tinued in the same boring manner to'
send a majority of the soggy, frozen
crowd for cover before the final gun.
MICHIGAN MOVED at will against
the undermanned Illinois defense, am-
massing 545 total yards on the after-
noon, with 376 on the ground and 169
through the air.
SCK Stanley Edwards led the attack with
152 yards and one touchdown on 18
carries and Lawrence Ricks added 97
yards and one touchdown on 10 carries.
Butch Woolfolk and Gerald Ingram had
one and two tallies respectively for

Michigan. Ali Ha jai-Sheikh booted a
field goal and made good on all six con-
version attempts. -
Anthony Carter was the Wolverines'
pass attack, gathering in five catches
for 121 yards, including a 25 yard
touchdown pass from John Wangler,
one of the three Michigan quarterbacks
to see action.
BUT SCHEMBECHLER wasn't
satisfied with his team's performance
in its fourth straight victory following a
disastrous 1-2 start.
"We had some spurts where we
played very well offensively, but I'm
not happy with the mistakes," said
Schembechler in reference to two lost
fumbles and seven penalties for 83 yar-
ds.
"I like to pass when we've got a
reasonable chance for success," con-
tinued Schembechler. "I'm trying to
reach a balance. We didn't throw well
today, but when we connected it was for
big yardage.
"WE'RE NOT playing will enough to
win any championships," Schem-

bechler continued. "I don't like it at all
when the other team moves on my
defense."
Dave Wilson directed his team to two
first-half scores, but Illinois was unable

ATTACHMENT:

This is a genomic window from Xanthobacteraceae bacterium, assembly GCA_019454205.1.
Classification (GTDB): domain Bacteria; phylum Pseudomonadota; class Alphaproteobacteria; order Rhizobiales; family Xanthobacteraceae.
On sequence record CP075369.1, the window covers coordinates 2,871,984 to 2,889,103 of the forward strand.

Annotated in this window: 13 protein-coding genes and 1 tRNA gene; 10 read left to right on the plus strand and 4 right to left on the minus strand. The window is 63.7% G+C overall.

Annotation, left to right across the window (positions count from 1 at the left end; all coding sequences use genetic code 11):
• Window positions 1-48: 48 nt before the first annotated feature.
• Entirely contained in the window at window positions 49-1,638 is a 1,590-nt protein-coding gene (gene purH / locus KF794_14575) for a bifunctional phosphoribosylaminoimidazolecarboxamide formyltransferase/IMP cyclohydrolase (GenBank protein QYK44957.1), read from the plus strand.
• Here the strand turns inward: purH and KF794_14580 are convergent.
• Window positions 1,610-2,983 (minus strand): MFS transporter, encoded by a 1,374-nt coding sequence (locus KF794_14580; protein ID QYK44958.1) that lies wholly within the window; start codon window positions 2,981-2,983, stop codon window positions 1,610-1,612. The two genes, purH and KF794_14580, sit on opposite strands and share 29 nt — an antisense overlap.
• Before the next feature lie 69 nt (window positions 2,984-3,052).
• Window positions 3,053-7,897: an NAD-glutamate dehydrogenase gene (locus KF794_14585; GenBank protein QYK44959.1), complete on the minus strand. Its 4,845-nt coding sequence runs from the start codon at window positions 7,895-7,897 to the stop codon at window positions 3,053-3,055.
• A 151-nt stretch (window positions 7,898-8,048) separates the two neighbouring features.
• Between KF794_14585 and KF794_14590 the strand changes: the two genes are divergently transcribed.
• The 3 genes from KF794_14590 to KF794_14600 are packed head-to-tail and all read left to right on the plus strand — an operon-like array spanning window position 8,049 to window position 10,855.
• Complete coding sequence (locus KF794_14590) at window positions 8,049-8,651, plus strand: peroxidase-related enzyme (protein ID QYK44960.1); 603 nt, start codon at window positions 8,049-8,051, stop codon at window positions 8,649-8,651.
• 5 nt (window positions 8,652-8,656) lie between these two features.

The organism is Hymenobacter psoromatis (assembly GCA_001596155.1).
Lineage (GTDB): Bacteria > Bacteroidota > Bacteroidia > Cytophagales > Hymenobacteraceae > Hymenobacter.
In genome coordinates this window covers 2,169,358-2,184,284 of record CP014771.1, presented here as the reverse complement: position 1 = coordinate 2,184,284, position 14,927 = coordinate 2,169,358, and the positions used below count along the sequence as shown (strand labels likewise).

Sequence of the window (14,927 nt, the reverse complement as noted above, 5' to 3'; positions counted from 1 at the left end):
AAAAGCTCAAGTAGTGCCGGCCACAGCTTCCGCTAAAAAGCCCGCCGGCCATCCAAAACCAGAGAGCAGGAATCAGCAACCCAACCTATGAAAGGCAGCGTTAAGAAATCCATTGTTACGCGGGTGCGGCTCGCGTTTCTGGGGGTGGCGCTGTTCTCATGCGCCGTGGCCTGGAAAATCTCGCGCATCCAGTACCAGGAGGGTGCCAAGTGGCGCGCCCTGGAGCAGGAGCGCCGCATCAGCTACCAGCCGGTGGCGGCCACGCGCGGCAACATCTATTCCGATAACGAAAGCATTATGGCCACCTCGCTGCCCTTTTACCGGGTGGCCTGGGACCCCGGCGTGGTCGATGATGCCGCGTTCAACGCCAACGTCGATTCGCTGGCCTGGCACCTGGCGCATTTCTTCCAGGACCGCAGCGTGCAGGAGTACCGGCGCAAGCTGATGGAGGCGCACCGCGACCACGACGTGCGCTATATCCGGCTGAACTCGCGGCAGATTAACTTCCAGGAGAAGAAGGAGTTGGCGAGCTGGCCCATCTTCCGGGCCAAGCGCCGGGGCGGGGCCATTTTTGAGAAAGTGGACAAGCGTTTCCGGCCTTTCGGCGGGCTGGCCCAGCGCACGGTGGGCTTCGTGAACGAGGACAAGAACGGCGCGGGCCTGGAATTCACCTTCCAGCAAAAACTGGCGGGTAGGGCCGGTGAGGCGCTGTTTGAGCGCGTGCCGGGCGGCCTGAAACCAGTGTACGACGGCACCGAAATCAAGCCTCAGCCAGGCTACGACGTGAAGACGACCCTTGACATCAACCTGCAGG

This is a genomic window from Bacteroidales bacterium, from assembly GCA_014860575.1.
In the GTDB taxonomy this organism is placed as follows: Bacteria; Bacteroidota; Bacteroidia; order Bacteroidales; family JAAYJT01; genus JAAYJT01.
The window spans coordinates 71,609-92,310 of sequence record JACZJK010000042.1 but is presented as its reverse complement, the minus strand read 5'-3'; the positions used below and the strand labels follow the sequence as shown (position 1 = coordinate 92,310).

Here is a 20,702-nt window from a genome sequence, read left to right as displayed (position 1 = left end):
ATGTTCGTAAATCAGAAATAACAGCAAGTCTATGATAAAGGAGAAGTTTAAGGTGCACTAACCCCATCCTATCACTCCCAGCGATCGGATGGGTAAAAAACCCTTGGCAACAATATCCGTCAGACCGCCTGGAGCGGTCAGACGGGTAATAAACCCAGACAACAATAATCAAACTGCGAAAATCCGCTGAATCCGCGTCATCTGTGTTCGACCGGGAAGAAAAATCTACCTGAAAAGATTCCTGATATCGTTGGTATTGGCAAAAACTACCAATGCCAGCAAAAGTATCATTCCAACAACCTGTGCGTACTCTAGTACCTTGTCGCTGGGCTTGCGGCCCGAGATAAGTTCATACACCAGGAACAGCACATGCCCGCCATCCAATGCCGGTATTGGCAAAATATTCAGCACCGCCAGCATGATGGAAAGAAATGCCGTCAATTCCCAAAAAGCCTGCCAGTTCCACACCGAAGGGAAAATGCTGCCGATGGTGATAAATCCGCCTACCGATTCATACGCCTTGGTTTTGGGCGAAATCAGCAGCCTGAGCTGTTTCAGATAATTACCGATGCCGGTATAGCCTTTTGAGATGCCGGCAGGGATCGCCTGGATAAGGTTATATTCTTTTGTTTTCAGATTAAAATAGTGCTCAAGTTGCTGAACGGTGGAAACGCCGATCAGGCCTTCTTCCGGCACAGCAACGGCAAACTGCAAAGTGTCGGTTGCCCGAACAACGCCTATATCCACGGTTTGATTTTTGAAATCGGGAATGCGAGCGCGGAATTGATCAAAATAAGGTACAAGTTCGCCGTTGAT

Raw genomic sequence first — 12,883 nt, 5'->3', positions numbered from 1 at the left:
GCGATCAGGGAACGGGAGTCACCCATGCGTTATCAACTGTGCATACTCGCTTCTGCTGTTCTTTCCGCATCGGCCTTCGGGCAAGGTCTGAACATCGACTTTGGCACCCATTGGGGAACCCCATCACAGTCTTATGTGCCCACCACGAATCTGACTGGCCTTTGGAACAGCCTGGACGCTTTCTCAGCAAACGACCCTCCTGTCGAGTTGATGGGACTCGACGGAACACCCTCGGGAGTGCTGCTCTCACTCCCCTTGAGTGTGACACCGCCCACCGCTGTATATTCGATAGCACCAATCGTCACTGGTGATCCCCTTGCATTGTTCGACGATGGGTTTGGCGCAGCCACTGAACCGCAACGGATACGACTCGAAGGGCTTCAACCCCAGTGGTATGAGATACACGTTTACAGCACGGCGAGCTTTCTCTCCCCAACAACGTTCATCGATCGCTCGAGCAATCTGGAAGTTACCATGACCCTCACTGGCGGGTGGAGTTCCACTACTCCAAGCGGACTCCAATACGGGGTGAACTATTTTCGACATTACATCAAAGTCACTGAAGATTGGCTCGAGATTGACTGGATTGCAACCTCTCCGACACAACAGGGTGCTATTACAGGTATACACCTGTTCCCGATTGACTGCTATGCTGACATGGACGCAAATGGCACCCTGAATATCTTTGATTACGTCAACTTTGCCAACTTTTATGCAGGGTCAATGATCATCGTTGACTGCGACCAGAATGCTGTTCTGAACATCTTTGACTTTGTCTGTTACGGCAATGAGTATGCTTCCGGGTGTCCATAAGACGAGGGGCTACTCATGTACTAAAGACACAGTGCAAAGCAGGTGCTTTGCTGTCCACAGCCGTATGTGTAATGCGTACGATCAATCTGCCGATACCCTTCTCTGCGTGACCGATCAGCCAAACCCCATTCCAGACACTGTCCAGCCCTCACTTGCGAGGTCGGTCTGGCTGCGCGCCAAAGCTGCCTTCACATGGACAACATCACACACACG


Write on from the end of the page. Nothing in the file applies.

to mount any serious attacks the
remainder of the game. He completed
24 of 53 attempts for 318 yards and one
touchdown, shredding Michigan's
secondary on several occasions.
However, the Wolverine defense shut
down the Illinois ground game, holding
Illini backs to 19 yards in 19 carries.
MICHIGAN'S, defense was tough,
particularly in the second half, allowing
a -2 yards rushing and containing
Wilson to an ineffective 13 completions
in 32 attempts.
Illinois received the opening kickoff
and after three plays, a loss of four yar-
ds and a 34-yard punt, Michigan took
over at its 49 yard line. Nine plays later,
Butch Woolfolk plowed over from the
one for a 7-0 lead.
The key play on the drive was a third
and five pass from Wangler to Carter,
See BLUE, Page 10

Daily Photo by BRIAN MA
LAWRENCE RICKS evades the grasp of Illini defender Tony Scarelli, typifying
the Michigan ground game during yesterday's 45-14 victory over Illinois.
The Wolverines amassed 376 yards on 62 attempts for the afternoon, and
were led by fullback Stanley Edwards' career-high 152 yards.

U' RESEARCHER SA YS MEDIA IGNORES ISSUES: